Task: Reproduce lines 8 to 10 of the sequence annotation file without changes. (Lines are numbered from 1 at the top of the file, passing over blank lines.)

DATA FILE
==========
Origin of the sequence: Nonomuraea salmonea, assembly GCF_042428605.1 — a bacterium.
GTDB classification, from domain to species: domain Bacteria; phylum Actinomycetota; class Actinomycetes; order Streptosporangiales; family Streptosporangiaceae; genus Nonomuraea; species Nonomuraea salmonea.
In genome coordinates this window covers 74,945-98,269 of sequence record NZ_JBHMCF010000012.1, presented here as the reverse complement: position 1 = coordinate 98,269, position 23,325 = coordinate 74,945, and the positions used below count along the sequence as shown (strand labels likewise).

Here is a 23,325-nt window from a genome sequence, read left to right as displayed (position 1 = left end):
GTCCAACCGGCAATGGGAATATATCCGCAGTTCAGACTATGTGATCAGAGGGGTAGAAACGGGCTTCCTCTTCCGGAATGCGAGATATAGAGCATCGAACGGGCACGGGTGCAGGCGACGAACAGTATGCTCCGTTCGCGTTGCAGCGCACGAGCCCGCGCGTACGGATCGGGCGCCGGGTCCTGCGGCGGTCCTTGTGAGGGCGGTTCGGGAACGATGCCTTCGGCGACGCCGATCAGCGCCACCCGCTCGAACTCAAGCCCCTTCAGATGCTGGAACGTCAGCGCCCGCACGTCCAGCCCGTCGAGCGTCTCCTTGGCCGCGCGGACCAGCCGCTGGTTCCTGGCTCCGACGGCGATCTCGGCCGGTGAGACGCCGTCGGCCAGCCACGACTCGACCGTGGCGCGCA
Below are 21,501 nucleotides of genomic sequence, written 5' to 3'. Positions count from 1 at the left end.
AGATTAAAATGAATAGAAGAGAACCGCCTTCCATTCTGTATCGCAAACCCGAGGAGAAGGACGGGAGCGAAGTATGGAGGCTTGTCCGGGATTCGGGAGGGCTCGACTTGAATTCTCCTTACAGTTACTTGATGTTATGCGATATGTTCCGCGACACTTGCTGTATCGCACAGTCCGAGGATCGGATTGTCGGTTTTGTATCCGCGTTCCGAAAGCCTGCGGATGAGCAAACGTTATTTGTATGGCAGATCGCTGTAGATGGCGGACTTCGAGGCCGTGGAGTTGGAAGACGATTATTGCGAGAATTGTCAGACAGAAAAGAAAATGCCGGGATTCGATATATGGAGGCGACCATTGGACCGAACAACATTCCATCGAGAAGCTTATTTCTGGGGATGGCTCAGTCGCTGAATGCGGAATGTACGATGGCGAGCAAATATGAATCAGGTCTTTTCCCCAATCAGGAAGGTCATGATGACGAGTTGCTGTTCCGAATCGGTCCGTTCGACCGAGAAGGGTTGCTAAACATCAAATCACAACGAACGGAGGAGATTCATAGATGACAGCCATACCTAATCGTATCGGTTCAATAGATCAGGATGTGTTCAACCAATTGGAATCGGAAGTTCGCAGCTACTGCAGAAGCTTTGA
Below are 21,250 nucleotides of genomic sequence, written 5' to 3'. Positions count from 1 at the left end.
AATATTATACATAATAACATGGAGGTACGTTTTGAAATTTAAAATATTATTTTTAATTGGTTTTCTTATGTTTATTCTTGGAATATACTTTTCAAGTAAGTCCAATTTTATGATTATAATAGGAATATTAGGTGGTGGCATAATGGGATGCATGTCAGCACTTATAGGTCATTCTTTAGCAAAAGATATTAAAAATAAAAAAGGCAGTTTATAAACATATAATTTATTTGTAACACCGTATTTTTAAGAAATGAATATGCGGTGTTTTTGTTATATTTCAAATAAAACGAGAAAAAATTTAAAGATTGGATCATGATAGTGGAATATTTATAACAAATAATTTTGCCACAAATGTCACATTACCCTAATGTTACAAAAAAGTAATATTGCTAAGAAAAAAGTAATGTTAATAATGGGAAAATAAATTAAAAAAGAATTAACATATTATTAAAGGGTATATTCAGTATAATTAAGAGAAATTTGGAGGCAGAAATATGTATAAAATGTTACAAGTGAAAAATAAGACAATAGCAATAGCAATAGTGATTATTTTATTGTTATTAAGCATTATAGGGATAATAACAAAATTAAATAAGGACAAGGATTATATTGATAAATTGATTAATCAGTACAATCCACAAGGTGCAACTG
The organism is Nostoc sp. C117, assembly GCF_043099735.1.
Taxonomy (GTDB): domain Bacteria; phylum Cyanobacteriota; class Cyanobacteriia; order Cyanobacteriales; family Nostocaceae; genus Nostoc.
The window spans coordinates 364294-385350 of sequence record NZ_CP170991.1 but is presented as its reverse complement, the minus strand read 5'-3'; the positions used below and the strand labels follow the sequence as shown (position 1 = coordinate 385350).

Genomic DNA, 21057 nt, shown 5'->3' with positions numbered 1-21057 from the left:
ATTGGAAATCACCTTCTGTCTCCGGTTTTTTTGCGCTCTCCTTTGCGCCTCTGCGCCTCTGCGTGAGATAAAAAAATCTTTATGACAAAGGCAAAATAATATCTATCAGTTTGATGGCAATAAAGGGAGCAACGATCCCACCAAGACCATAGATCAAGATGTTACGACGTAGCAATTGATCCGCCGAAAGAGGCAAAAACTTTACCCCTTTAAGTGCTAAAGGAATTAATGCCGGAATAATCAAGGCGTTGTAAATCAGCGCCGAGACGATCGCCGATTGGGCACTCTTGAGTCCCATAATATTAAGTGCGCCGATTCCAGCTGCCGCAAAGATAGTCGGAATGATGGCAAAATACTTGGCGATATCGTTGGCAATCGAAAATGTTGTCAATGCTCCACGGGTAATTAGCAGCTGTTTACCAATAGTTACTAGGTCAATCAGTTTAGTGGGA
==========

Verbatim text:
Below are 21,250 nucleotides of genomic sequence, written 5' to 3'. Positions count from 1 at the left end.
AATATTATACATAATAACATGGAGGTACGTTTTGAAATTTAAAATATTATTTTTAATTGGTTTTCTTATGTTTATTCTTGGAATATACTTTTCAAGTAAGTCCAATTTTATGATTATAATAGGAATATTAGGTGGTGGCATAATGGGATGCATGTCAGCACTTATAGGTCATTCTTTAGCAAAAGATATTAAAAATAAAAAAGGCAGTTTATAAACATATAATTTATTTGTAACACCGTATTTTTAAGAAATGAATATGCGGTGTTTTTGTTATATTTCAAATAAAACGAGAAAAAATTTAAAGATTGGATCATGATAGTGGAATATTTATAACAAATAATTTTGCCACAAATGTCACATTACCCTAATGTTACAAAAAAGTAATATTGCTAAGAAAAAAGTAATGTTAATAATGGGAAAATAAATTAAAAAAGAATTAACATATTATTAAAGGGTATATTCAGTATAATTAAGAGAAATTTGGAGGCAGAAATATGTATAAAATGTTACAAGTGAAAAATAAGACAATAGCAATAGCAATAGTGATTATTTTATTGTTATTAAGCATTATAGGGATAATAACAAAATTAAATAAGGACAAGGATTATATTGATAAATTGATTAATCAGTACAATCCACAAGGTGCAACTG
The organism is Nostoc sp. C117, assembly GCF_043099735.1.